13) Fold up the flaps that have been created by your cuts.

 

 

14) Insert base into the bottom of your lantern, taking care that all the flaps are hidden inside. Make sure you’re attaching the base to the bottom of the lantern, if your lantern has a clear up side!

 

15) Tape the base onto the lantern to stick it in place. I used packing tape for this, cut into thin strips, since I like the way it looks when it’s a little glossy.  You could also use regular Scotch tape.

 

 

16) Now we’re going to make the handle. You can use plain wire, or string your wire with beads.  Whichever you choose, the next step is the same – use the hole punch to punch two holes, one on either side of the lantern, around 1 inch from the top.

 

 

17) For each lantern, cut a length of wire, 1 1/2 feet to 2 feet long. I recommend holding your lantern up with the wire bent like a handle to see how long you want the handle to be. For small children, you’ll want a short handle, so the lantern won’t drag on the ground. For the littlest children, you may even want to make your lantern a little shorter, by cutting a little off the top.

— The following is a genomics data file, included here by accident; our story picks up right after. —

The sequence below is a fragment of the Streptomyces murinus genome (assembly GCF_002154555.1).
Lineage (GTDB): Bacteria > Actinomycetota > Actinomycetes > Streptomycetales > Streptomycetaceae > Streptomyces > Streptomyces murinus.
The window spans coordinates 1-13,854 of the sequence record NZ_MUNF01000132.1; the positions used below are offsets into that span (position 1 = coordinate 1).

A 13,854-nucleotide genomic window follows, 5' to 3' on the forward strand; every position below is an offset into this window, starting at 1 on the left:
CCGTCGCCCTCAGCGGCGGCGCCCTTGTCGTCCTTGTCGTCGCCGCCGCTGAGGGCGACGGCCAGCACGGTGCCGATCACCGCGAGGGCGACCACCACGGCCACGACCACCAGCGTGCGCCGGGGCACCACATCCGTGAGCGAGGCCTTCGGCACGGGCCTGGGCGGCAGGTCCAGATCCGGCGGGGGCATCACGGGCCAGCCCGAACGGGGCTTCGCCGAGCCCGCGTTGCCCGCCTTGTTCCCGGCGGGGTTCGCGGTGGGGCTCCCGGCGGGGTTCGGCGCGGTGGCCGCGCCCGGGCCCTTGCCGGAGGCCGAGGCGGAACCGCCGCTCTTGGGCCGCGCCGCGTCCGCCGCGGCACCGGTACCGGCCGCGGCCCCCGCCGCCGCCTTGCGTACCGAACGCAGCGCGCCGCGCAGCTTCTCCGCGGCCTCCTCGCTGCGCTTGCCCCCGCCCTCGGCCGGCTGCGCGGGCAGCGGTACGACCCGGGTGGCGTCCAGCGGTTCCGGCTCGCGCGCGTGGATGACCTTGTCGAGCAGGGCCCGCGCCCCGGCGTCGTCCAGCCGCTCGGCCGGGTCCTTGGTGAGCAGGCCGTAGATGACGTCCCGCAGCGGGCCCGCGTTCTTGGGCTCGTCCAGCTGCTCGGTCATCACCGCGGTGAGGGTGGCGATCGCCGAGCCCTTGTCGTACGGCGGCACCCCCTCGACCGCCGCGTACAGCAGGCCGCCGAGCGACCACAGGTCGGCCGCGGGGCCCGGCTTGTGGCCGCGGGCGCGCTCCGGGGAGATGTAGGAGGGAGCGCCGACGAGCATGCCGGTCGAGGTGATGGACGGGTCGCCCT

18) If you want to add beads, add them now! Start by adding one bead around three inches from the end of the wire, and wrapping the wire around just that bead to hold it in place. This will be your anchor when adding the other beads.

 

 

19) To make the handle, stick the wire (either plain or beaded) through the hole, so that you have a few inches to work with sticking out. Affix the lantern wire on each side of the lantern by wrapping the small end of the wire around the larger end.

 

20) Your lantern is finished! Add an electric tea light. (Do not use use flame with a paper lantern, of course…) Turn off the lights and watch it glow.

 

 

If you enjoyed this project, please join us in our Facebook group, Parenting with Nature, to share your pics!  We’d love to see what you made!